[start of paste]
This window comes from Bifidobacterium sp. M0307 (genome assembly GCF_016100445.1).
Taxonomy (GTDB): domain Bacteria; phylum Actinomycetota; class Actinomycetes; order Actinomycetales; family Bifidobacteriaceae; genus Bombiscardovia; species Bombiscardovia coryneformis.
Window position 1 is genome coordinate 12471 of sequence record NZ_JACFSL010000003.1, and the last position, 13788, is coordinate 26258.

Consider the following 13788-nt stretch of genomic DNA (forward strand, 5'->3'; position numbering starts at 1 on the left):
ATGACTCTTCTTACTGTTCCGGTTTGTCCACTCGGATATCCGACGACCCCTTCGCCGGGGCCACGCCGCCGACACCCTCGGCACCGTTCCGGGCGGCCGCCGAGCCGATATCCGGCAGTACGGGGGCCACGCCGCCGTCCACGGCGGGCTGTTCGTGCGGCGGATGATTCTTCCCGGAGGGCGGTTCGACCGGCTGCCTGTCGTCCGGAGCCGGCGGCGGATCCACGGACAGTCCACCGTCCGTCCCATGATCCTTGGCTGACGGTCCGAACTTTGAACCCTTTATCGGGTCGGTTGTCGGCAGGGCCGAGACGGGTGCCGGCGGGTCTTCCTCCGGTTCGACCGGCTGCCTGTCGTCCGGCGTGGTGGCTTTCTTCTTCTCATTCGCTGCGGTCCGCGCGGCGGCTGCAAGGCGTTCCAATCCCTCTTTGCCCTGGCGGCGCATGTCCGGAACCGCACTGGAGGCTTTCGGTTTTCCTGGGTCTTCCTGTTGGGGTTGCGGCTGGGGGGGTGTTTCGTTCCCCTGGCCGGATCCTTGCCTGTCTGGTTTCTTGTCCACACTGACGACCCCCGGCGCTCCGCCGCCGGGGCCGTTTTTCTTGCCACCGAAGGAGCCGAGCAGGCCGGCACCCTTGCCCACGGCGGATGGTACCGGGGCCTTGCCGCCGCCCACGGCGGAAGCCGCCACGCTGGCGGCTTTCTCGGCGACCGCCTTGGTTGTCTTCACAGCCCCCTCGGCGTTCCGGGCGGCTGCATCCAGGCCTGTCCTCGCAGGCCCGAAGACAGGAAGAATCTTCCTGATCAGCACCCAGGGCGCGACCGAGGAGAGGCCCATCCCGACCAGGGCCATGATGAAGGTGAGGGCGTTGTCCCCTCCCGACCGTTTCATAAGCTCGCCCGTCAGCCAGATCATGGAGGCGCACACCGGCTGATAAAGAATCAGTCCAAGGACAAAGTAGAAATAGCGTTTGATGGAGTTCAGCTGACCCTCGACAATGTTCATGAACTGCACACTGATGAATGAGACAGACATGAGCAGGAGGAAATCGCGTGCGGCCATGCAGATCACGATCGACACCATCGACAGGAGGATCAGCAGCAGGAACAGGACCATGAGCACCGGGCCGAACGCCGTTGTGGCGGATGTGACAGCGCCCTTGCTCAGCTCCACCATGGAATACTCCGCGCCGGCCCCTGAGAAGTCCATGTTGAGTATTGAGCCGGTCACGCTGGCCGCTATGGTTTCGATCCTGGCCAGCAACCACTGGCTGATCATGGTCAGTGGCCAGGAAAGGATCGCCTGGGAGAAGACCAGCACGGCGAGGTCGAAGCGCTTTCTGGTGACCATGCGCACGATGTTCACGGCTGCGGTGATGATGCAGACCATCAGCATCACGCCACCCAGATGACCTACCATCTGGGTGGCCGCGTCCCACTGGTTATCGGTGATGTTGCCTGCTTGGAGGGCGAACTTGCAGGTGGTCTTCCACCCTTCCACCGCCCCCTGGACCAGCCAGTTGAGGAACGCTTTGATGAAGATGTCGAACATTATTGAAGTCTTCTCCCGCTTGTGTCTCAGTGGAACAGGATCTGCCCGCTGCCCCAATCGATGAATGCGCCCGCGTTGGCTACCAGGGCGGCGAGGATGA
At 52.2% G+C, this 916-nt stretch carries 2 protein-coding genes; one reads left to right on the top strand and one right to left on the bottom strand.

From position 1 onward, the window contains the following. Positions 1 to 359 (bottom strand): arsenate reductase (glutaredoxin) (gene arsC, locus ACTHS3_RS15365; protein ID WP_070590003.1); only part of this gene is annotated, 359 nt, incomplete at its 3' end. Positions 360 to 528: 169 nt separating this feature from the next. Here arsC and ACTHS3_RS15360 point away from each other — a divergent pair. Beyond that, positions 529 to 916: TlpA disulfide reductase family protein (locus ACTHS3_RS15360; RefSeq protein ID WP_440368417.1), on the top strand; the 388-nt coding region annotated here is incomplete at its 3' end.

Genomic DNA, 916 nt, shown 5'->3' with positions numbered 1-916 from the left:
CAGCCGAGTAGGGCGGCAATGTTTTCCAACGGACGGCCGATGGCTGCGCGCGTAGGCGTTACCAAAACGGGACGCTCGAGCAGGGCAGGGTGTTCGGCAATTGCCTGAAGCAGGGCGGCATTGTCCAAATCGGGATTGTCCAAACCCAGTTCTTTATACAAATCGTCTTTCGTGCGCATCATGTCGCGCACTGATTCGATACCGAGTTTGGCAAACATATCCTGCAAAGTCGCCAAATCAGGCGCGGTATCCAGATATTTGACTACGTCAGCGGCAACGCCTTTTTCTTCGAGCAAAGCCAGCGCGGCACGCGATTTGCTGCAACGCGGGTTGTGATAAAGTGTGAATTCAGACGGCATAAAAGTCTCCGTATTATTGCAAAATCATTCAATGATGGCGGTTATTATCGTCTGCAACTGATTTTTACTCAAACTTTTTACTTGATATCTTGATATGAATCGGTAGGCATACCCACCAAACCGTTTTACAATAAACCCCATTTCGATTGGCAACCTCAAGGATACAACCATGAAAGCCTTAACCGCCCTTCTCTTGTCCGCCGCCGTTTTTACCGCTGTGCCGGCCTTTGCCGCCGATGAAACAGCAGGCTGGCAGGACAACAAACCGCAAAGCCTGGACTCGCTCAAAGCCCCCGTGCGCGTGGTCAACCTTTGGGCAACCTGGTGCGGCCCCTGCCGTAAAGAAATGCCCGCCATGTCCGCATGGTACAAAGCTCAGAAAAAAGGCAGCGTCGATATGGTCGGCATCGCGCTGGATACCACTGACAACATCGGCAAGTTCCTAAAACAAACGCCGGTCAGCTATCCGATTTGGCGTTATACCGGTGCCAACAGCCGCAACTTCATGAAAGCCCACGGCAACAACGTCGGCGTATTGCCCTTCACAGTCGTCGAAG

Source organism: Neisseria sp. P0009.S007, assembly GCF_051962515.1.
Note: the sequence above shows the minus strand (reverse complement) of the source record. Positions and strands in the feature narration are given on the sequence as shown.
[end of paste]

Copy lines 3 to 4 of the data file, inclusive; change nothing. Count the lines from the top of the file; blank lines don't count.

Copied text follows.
Window position 1 is genome coordinate 12471 of sequence record NZ_JACFSL010000003.1, and the last position, 13788, is coordinate 26258.

Consider the following 13788-nt stretch of genomic DNA (forward strand, 5'->3'; position numbering starts at 1 on the left):